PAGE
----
• Mekele – Hara Gebeya /Weldiya: China Communication Construction Company (CCCC) signed a $US 1.5bn contract with the Ethiopian government for the 268km project in 2012, which will link with the Awash – Weldiya line. Issues with securing financing as well as environmental and design studies for the mountainous area has meant that progress has been slow. However, with Chinese funding sources now in place, a ceremony was held in February to mark the start of construction.
• Addis Ababa – Ejaji – Bedele/Jimma: Brazil’s National Bank for Social and Economic Development (BNDES) is providing a $US 1bn loan to build the 439km line that will ultimately connect with South Sudan. Andrade Gutierrez Participacoes, Brazil, is responsible for construction which was set to begin soon after Prime Minister Mr Hailemariam Desalegn laid the foundation stone for the project on May 14.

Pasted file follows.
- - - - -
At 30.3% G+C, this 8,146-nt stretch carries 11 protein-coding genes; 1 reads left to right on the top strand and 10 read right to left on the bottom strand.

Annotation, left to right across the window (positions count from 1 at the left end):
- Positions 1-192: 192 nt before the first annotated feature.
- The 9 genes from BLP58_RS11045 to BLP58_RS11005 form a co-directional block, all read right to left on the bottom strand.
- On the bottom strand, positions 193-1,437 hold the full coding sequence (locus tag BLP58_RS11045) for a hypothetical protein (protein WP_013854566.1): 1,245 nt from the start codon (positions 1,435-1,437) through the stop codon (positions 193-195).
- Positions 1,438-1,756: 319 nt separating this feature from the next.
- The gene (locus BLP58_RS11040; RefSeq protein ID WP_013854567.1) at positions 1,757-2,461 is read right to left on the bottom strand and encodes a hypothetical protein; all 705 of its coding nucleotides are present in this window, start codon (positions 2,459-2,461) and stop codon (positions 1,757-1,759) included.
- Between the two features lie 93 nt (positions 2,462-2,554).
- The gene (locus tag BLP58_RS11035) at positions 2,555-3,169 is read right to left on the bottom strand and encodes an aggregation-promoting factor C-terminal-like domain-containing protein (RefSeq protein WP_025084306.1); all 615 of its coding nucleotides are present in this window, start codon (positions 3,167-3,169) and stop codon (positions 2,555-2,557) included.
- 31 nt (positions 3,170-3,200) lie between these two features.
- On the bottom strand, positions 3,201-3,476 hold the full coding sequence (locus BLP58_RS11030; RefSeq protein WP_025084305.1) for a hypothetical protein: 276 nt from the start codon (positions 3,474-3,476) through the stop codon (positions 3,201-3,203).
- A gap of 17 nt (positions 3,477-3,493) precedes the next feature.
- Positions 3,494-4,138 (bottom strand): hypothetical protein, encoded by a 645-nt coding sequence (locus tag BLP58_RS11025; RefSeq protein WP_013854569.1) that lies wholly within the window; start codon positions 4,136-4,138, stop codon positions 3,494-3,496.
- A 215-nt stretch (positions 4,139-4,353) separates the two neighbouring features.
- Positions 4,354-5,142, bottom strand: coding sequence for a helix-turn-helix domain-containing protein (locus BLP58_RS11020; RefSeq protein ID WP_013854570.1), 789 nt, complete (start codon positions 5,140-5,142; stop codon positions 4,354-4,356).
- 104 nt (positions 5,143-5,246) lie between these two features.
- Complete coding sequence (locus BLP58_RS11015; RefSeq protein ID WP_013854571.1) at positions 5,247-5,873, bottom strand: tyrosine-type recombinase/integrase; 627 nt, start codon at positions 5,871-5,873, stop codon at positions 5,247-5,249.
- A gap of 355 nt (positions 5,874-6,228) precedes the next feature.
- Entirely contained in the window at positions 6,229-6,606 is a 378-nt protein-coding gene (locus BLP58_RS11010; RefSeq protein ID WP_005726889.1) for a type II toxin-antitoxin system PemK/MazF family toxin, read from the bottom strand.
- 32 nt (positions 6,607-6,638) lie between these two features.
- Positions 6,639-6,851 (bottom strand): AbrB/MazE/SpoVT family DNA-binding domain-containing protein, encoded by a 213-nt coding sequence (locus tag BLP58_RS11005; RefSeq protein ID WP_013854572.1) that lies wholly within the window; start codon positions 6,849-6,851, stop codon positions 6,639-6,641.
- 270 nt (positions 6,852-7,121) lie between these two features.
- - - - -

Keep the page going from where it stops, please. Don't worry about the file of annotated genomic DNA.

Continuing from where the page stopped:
• Weldiya – Semara – Elidar – Tadjourah: Tendering for this 280km project was postponed for a fifth time in January after bidders requested more time to prepare technical and financial bids. However, one contractor claimed that the tender was delayed because ERC altered its terms to consider contractors which have only worked on projects to build a minimum of 180km of railway or highway worth more than $US 200m.
India’s Overseas Infrastructure Alliance is responsible for engineering design and preparing the bidding documents, while the Indian government is contributing $US 300m towards the project. It is expected to take five years to complete and will form the eastern phase of the line to Fentoselam via Werota and Bahirdar.
• Weldiya/Hara Gebeya – Kombolcha – Awash: under construction by a consortium led by Yapi Merkezi.
Phase 2 includes the following projects totalling 2994km:
- Jimma – Guraferda – Dima (301km)
- Ejaji – Nekemet – Assosa – Kumuruk (460km)
- Shire – Mekele (382km)
- Fenoteselam – Bahirdar – Werota – Weldiya (454km)
- Metema – Azezo – Werota (244km)
- Mojo – Konso – Shashemene/ Hawasa – Konso/Weyto – Moyale (905km), and
- Adama – Indeto – Ginir (248km).